An installment in our weekly series, The By and By. 

A good friend and former coach of mine once told me that having a girl was easier because there weren’t any expectations. Like, his daughter could be whatever and whoever she wanted, but his son had to be a man. For my son, however, it seems that being a man also means being a quarterback.

Taken in the months following Hurricane Michael’s landfall on the Florida panhandle, Ryan Burleson’s series You Can’t Go Home Again captures with striking clarity the destruction wrought by the Category 5 storm.

Paddling to Walter Inglis Anderson’s Horn Island—a feature essay from the Fall 2019 issue.

As we paddled, my awareness inverted, a shift in perspective that would continue for the entire journey. Though we were headed south, the world was tilted, and as on Anderson’s map, Horn Island was the North Star.

A story from the Fall 2019 issue

And that was the day she invented it, this particular glazed expression of hers. She had created it to please her father, but it had served her well in her life. When she wore it, most men thought she was listening to them, and most women knew that the conversation was over. 

An exclusive premiere from Rachel Grimes’s new album, The Way Forth.

During the emotional process of moving her parents into nursing homes some years back, Grimes and her brother became the executors of a scattershot archive of family photos, papers, and ephemera. The elisions and erasures of the past gathered poignantly in Grimes’s mind on the repeated drives along the Kentucky River between her farm and her father’s home. Rural Kentucky is endlessly evocative to Grimes, and the bucolic is a rhizome that threads throughout her work.

An installment in our weekly series, The By and By. 

This Having-a-Baby is proving harder than I remembered. In part because it is harder the second time around. Because I am not wise, I had expected the opposite to be the case. I had thought, we already have the tools, the knowledge, the expertise. We have been to Troy in our black ships, looted its treasure, burned it to the ground. We know from diaper changes, projectile spit-ups at four A.M., teeth-cutting, growth spurts, high fevers. We know not to leave the stroller on the porch overnight or else it gets that weird green mold. The second baby would slot right into this operation, a seamless addition to the good world we’ve made.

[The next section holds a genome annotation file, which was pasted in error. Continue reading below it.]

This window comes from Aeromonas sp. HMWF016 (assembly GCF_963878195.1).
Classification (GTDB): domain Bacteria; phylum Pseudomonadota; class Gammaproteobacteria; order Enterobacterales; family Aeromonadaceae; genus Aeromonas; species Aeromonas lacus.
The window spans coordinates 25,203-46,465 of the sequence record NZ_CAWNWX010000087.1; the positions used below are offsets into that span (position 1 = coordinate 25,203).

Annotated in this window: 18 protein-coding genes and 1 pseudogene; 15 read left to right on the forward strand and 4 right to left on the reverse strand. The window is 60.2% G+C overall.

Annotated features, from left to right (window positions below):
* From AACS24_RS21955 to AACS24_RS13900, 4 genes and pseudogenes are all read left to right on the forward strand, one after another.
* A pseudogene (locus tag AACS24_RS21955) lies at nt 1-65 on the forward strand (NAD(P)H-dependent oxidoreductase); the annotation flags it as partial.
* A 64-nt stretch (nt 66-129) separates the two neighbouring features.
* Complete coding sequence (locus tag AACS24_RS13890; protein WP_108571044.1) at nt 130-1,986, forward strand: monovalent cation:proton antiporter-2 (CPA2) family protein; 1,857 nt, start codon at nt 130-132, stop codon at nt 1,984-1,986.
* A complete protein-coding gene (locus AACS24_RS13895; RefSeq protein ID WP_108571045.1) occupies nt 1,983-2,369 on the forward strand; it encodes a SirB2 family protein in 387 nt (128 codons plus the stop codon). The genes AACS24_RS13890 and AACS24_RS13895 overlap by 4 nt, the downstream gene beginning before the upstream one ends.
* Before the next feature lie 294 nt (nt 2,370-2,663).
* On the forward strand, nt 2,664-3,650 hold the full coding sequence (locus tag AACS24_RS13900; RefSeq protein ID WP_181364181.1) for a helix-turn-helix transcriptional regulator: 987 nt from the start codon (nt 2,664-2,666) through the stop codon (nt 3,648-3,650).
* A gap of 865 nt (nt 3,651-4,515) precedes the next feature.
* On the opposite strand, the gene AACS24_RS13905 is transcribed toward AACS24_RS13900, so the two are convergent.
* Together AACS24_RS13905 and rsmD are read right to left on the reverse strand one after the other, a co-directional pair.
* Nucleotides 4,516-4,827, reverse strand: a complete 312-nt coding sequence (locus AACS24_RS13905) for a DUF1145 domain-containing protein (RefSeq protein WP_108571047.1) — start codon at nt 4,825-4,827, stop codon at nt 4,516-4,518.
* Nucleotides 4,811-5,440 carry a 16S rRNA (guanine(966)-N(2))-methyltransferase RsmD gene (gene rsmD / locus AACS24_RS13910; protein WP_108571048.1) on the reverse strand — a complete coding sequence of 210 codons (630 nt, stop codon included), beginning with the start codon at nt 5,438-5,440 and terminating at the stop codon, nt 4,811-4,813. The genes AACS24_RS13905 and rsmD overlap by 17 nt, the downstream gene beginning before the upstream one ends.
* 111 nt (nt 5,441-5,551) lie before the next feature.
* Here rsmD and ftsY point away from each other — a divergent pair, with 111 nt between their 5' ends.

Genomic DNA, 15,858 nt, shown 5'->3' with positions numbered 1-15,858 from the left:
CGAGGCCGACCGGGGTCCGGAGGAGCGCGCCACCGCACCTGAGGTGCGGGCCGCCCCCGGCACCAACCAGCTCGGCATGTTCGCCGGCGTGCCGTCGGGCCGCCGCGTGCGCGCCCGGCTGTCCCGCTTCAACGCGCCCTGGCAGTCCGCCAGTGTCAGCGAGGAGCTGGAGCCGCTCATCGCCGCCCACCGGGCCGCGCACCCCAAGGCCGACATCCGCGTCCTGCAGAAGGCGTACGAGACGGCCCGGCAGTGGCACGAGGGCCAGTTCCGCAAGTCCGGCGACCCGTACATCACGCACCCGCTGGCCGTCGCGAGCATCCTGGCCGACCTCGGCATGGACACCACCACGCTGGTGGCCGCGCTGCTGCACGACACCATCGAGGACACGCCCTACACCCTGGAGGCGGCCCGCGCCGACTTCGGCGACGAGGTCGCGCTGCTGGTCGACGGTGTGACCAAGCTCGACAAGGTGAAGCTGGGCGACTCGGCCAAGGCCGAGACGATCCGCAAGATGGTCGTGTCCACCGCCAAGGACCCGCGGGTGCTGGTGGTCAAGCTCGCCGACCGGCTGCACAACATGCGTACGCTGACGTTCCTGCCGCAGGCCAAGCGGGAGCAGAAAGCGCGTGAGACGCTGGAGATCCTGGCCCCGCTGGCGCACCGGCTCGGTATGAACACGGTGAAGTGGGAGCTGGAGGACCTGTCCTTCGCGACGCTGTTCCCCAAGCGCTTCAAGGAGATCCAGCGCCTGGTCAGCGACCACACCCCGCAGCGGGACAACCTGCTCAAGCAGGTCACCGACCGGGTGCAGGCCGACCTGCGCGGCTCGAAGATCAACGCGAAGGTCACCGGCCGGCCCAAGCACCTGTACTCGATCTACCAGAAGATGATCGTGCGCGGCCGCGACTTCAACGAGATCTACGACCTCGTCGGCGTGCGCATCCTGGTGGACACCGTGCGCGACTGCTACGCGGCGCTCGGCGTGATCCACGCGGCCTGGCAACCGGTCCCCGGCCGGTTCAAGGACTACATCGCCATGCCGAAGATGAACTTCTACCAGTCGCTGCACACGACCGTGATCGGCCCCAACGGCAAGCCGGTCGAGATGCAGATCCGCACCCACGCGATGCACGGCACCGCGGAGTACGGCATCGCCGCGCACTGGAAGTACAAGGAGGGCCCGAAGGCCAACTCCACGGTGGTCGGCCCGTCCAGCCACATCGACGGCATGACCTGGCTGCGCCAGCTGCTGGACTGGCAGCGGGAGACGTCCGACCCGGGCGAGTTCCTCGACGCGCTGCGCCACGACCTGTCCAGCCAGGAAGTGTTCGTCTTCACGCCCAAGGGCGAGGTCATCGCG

There is a narrow yellow paneled house in New Orleans that’s got a lean to it, a lean, that is, toward falling. It’s on the short, nearly forgotten end of Wilson Avenue, which should really be called a street since there is nothing grandiose about it. Though if it were called its true, true, name, this story would not be begging its way to the page. The Broom clan, five girls and seven boys, lived on the side of the street where there are only three remaining houses. Ours is the one begging to fall. And I don’t blame it.

 

An installment in John T. Edge’s column, Local Fare.

She was a genius, I’ve come to recognize, at recasting defeats as glorious spectacles. Faced with small-town ignorance, fearful of what small-town boredom might wrest from her, she did her best to divert and subvert. Looking back, I see my best self in her flagrancy. And I glimpse what my worst self might have nurtured, had the darker times in Clinton defined my life.